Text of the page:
September 11, 2012

Whole Wheat Pita Bread and Tzatziki

I do enjoy the smell of yeast. Fresh bread baking in the oven. Watching it puff and expand. What a magical thing to witness.  If you have some time to allow the dough to rise, this recipe will produce the most wonderful soft pockets of goodness. I could kill hours watching it puff up in the oven. This recipe being fairly easy, throwing all ingredients into a stand-mixer, and then letting it do all the hard work for you. All you really need is some time to kill.

There are a few fundamentals for a nice puff in your pita. Mostly heat and moisture. The oven needs to be hot enough and the pita needs to be moist. Allowing it to rest in its final stages after its been rolled out, and giving it a few spritzes before baking will ensure a nice rise. Most pita dough recipes are quite similar, whether they call for AP flour, AP + WW, or WW + bread flour. You can adjust the amount of oil and salt, but the basics should be kept the same. Three cups of flour for 1 1/4 - 1 1/2 cups of water. The real skill lies in the procedure, kneading, rolling, resting, baking. What we truly desire is that pillow of air ready to be filled with hummus, tzatziki, falafel, and vegetables. 

Although, don't be too upset of your pita does not puff up on the first go. They can be enjoyed as a snack cut up into pieces and dipped into tzatziki. It has taken me a few goes to get a consistent puff in my pita. I remember my first batch, I was ever so sad that they didn't rise. I think it was a combination of not enough moisture and not allowing them to rise before baking. But they still tasted amazing. I'm also sharing a recipe for my favorite tzatziki, just in case we need some sauce for dipping. It is a combination of fresh herbs, cucumber, and lemon juice. Brought together by rich and creamy yogurt. It is important to let the tzatziki sit in the fridge overnight, so that all of the flavors can be absorbed into the pita. Tzatziki can be served with fresh fish, as a dressing for salad, a sauce for pasta. It is a versatile and a delicious accompaniment to any meal.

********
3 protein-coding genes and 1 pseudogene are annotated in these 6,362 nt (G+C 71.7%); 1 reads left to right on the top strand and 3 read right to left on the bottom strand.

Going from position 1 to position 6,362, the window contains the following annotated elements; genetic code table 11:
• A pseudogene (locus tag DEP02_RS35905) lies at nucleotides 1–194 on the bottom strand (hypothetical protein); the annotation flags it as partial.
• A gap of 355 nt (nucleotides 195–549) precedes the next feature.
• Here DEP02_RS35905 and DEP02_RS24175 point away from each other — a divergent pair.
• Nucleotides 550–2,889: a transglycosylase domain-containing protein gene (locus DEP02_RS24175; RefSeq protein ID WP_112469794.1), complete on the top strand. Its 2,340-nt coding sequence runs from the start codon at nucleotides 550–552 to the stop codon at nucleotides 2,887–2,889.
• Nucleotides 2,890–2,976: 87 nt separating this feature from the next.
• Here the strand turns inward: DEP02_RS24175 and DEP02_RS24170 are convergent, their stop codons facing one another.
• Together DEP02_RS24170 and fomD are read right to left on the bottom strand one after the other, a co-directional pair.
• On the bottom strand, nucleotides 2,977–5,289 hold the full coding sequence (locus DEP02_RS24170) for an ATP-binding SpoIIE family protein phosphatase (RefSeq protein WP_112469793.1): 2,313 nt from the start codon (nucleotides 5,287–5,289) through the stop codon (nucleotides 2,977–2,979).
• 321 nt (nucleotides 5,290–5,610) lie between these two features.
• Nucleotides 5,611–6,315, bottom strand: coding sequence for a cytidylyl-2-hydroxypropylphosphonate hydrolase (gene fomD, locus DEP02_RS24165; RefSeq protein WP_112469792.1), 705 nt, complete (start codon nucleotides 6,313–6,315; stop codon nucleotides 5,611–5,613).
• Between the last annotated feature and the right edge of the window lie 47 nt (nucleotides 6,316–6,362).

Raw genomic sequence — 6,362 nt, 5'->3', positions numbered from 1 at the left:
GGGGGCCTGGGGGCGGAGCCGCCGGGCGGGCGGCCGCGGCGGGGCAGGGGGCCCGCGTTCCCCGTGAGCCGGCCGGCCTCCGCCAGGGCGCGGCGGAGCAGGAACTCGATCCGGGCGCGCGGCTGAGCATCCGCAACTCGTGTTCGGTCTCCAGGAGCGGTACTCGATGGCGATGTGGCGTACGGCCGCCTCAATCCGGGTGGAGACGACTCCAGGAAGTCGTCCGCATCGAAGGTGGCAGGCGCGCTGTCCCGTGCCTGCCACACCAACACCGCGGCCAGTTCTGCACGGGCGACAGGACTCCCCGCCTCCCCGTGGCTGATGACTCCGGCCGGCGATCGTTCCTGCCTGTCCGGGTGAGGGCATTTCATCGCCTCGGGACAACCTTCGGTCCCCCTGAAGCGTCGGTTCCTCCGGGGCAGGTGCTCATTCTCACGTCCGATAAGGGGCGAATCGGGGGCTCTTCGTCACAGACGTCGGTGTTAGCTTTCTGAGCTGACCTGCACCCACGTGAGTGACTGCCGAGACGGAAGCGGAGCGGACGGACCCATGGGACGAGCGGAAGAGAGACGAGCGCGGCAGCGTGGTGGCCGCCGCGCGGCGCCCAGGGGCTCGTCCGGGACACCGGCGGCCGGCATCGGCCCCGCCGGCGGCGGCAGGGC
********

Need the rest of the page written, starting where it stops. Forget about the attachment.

makes 8 pita breads
notes: if your pita bread does not puff up during baking, you oven is likely not hot enough, or your dough needs more time to rest after it has been rolled out. You may be rolling the dough for too long. All you need is a few quick rolls. Or, you may need more moisture in the dough. If the first pita does not rise, spritz the dough, re-roll and let it rise for 20 minutes.

1 package (2 1/4 tsp) dry instant yeast
1 1/4 cups warm water 110 - 115ºF
1/2 tsp honey
1/4 cup olive oil
1 1/2 cups whole wheat flour
1 1/2 cups all purpose flour + extra for dusting
1/2 tbsp salt

In the bowl of a stand mixer add the yeast, 1/4 cup warm water, and then honey. Allow the yeast to sit for 3 - 5 minutes until it has proofed. The yeast mixture will create a beige foam layer on top when it has proofed.

Add the olive oil, whole wheat and all purpose flour to the bowl. With the dough hook attachment, begin to need on low speed. Add the salt, and then slowly start to drizzle in the rest of the water. The dough should be slightly sticky, not too dry. Knead for 10 minutes on medium speed until smooth and elastic.